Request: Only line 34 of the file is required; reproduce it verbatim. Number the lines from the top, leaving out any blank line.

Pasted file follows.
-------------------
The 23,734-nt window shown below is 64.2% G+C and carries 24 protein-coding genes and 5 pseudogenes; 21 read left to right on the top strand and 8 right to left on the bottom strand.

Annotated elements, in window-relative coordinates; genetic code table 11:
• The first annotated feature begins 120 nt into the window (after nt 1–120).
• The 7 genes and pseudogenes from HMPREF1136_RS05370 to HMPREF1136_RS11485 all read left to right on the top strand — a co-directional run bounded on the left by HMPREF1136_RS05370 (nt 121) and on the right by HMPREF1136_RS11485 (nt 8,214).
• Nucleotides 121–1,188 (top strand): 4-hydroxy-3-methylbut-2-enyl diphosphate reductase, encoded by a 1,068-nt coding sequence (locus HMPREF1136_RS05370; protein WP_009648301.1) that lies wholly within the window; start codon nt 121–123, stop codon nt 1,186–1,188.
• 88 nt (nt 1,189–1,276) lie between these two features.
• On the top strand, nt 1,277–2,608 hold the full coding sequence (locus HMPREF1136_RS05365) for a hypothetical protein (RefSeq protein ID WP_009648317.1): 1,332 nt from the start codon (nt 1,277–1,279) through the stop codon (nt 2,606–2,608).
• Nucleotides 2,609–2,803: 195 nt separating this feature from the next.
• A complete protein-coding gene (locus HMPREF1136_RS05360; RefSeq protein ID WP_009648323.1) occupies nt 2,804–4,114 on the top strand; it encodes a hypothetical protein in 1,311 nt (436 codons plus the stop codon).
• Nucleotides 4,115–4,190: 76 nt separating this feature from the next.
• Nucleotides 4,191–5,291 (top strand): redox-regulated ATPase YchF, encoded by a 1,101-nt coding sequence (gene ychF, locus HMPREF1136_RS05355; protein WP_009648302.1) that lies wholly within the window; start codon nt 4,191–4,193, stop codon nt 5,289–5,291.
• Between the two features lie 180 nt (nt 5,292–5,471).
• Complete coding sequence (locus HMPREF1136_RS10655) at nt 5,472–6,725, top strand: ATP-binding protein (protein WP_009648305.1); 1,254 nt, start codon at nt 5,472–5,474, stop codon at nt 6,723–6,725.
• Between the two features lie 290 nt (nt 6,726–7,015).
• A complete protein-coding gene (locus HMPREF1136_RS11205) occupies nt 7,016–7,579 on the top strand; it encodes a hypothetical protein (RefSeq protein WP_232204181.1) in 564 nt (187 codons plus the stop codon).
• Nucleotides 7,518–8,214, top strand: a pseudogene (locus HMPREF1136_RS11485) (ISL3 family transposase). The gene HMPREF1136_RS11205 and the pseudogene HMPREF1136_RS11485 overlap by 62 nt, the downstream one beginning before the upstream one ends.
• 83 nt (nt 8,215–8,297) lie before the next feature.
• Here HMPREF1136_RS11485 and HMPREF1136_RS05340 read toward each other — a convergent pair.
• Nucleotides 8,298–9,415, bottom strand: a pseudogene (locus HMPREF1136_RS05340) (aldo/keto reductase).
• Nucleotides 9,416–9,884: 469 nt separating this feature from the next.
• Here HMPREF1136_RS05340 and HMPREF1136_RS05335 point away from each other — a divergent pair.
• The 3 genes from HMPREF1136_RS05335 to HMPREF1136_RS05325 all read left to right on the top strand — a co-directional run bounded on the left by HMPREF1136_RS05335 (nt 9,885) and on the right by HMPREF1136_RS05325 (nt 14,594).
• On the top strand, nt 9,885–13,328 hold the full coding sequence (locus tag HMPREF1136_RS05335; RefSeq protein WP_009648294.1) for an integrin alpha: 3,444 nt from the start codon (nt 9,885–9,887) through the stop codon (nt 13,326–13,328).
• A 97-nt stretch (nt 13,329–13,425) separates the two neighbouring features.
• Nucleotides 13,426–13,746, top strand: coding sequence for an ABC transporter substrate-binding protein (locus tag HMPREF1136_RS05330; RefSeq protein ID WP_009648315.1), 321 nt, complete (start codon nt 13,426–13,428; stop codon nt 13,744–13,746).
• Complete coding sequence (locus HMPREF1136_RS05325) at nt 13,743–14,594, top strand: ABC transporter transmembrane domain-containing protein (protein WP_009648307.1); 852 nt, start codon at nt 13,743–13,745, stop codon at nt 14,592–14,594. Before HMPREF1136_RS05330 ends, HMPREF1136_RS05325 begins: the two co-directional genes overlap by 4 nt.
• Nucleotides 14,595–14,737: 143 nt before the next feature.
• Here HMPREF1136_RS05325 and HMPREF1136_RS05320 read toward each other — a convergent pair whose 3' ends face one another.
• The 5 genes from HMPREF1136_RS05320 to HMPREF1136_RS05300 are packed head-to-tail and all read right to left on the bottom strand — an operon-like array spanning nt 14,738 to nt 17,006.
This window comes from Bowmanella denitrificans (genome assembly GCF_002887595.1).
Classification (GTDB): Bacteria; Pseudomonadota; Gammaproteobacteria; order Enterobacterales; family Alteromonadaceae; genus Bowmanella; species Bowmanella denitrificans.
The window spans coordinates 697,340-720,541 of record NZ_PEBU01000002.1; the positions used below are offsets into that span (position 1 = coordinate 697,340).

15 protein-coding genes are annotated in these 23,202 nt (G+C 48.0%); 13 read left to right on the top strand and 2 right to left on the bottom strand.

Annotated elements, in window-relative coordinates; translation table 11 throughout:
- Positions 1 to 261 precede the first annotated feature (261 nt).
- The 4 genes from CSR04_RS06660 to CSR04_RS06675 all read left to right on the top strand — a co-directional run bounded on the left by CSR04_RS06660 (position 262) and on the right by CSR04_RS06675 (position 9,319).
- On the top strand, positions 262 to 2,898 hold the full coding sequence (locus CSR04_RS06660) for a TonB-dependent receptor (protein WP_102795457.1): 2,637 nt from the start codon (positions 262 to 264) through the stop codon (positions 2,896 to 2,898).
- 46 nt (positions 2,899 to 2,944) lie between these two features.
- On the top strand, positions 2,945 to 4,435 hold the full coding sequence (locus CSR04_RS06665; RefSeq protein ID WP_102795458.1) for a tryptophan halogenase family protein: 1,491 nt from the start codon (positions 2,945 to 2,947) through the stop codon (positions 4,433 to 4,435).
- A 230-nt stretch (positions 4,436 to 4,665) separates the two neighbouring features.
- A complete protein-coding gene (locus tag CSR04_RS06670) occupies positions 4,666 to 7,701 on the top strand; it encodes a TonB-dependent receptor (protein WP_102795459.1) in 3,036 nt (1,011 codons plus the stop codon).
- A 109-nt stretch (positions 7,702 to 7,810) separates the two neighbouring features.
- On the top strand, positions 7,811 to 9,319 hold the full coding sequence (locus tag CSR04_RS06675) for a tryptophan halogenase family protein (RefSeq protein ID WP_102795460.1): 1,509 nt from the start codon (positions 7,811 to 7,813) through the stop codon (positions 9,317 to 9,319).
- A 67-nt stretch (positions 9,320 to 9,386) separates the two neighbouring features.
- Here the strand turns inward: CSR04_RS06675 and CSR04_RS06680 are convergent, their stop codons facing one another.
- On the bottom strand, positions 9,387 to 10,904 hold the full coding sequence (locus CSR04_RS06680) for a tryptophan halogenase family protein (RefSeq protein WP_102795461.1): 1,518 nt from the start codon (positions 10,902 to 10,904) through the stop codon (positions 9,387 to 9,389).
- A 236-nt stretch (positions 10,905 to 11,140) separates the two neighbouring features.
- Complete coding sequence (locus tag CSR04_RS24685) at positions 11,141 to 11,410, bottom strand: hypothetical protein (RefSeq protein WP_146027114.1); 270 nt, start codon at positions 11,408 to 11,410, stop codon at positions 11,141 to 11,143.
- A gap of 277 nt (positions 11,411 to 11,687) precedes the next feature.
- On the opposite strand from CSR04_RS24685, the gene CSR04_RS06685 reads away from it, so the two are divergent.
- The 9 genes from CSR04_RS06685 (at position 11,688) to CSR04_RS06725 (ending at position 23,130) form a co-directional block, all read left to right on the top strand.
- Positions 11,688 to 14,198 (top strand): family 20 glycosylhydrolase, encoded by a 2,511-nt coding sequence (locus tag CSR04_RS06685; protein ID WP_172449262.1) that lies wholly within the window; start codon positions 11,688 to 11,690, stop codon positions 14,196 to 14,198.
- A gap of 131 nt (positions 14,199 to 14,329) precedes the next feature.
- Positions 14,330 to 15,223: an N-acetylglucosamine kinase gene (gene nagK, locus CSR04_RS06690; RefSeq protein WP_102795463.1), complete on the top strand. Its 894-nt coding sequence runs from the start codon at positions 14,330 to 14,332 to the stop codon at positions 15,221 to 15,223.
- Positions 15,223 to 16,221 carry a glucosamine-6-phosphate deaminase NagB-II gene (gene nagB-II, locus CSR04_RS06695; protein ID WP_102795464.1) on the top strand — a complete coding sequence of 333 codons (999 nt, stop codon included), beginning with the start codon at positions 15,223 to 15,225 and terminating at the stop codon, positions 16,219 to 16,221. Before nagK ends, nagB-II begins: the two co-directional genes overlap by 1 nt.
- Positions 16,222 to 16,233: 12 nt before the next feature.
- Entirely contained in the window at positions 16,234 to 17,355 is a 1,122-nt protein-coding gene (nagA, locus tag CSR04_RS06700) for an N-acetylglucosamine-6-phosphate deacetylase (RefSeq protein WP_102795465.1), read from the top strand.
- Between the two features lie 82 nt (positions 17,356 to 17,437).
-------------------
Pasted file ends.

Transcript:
Annotated elements, in window-relative coordinates; translation table 11 throughout: